Shortly after that, with my stomach empty, I actually turned down a job for what has to be the first time in my entire life. I really wanted to do it, but the time/money commitment wasn't quite right. Shocking, I know. Six months ago I probably would have jumped at the opportunity, but I guess things change. It does seem rather strange to me to turn down someone's offer to pay me money to write something, but I suppose I have to get over that.
Then in the afternoon, I talked to someone at length about a really interesting writing project that I'd love to get involved with. And yes, if it seems like I'm being cryptic with the details of this stuff, it's because I am (I've learned my lesson from spilling the beans in the past). A short while after I got off the phone with that person, I learned that the mother of someone very close to me passed away.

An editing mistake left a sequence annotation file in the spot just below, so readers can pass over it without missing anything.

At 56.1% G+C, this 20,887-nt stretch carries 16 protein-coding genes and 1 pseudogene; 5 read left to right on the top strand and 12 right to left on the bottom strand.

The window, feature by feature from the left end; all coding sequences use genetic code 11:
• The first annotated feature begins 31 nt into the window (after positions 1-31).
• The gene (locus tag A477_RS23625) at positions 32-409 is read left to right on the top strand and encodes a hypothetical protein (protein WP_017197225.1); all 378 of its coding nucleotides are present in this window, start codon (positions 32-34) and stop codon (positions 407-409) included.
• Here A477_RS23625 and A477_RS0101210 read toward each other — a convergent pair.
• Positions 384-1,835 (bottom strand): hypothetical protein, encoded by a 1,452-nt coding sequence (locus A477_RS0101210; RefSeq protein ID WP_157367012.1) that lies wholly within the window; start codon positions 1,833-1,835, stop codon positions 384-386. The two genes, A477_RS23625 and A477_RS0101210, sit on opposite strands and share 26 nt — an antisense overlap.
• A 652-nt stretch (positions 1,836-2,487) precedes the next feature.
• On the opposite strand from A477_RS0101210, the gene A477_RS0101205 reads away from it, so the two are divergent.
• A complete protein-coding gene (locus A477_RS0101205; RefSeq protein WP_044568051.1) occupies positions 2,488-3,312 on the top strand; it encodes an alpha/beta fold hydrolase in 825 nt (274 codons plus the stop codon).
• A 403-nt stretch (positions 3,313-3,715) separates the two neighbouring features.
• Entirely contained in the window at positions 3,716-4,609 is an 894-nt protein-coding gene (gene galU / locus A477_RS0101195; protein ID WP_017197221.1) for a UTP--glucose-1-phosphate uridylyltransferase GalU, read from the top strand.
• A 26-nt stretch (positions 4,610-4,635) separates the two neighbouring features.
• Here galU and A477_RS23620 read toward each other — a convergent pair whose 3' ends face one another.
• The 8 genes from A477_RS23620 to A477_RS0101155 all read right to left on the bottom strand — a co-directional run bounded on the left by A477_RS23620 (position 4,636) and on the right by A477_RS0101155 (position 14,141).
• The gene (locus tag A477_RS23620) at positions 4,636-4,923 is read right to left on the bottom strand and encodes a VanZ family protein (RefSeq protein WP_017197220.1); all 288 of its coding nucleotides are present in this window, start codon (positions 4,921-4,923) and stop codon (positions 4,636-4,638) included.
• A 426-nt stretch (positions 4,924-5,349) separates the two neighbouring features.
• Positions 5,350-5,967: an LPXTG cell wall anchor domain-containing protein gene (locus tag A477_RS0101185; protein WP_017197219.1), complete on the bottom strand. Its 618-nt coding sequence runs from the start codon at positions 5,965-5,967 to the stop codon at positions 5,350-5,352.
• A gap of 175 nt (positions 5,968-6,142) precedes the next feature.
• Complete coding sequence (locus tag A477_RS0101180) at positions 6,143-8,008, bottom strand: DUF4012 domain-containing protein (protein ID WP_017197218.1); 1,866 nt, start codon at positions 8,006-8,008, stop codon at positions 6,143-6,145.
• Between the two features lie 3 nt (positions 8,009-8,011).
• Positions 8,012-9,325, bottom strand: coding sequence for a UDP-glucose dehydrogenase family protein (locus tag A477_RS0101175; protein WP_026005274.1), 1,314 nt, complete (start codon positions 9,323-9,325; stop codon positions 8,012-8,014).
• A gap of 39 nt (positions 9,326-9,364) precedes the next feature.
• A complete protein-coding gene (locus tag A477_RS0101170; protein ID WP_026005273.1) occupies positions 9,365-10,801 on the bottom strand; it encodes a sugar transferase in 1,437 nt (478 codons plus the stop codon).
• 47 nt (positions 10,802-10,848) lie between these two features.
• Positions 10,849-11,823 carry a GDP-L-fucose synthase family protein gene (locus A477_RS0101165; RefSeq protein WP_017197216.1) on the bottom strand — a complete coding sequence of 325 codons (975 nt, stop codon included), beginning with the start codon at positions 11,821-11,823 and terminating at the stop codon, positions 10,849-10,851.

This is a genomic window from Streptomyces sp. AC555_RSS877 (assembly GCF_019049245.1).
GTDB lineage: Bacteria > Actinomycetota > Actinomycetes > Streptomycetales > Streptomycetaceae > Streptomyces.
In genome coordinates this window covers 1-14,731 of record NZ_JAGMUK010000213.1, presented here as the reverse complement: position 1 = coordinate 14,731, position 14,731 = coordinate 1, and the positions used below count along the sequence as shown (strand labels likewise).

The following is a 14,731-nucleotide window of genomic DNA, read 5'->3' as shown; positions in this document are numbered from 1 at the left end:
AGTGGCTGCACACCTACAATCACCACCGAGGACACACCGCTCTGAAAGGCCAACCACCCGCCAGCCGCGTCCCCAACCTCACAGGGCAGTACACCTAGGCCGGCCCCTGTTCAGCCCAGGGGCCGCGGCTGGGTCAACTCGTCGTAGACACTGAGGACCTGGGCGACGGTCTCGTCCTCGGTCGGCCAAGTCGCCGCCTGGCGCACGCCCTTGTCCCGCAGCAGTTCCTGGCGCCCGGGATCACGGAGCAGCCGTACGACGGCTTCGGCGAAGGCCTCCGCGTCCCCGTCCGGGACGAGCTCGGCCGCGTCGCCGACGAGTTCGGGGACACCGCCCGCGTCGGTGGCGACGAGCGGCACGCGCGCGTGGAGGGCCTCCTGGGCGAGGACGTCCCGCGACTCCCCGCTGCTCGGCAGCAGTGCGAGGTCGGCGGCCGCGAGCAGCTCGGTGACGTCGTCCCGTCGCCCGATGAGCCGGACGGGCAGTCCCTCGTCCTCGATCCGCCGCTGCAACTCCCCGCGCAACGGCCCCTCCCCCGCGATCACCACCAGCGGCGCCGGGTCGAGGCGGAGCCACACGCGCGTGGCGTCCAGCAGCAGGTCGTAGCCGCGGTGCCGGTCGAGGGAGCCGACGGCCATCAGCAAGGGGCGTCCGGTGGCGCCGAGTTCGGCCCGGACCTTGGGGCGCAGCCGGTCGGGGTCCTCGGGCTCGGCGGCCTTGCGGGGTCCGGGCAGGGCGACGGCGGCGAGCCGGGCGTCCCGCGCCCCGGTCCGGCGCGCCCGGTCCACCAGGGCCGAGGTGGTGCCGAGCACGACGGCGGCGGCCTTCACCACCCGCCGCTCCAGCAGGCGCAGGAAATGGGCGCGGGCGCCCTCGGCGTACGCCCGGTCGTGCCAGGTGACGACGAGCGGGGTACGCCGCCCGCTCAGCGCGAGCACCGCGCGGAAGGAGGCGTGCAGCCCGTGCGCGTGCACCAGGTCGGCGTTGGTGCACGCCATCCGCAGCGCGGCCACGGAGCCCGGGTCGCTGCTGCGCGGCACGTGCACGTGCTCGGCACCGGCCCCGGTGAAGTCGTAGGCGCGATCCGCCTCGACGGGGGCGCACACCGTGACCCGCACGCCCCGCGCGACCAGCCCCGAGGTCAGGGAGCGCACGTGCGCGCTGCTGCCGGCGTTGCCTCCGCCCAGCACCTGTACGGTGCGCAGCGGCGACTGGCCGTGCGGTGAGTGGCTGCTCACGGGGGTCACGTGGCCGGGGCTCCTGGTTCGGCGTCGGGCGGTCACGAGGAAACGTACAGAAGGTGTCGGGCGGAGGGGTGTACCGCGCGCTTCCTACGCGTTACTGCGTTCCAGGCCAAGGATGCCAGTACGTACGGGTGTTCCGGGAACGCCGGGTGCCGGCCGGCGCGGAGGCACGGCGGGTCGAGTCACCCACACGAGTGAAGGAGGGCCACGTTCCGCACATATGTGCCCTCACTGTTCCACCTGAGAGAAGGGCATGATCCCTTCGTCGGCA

It was a very long, strange, up-and-down day. And the fact that I didn't get any sleep wasn't helping matters either. Oh, and addition to all that stuff, I also wrote a new article for The Hardball Times, answered angry e-mails from Yankees fans, won a Diamond-Mind league playoff series to advance to the ALCS, and kept up to speed on the season's first full slate of NBA games.
Who says lazy, mostly unemployed college students don't have busy lives? In an attempt to make up for all the energy I expelled yesterday, I plan to sleep for 23 of today's 24 hours, with a short bathroom break, lunch (probably not bagels), and a quick game of NBA Live 2005 mixed in.
Today at The Hardball Times:
- The Meat Market: Second Basemen (by Aaron Gleeman)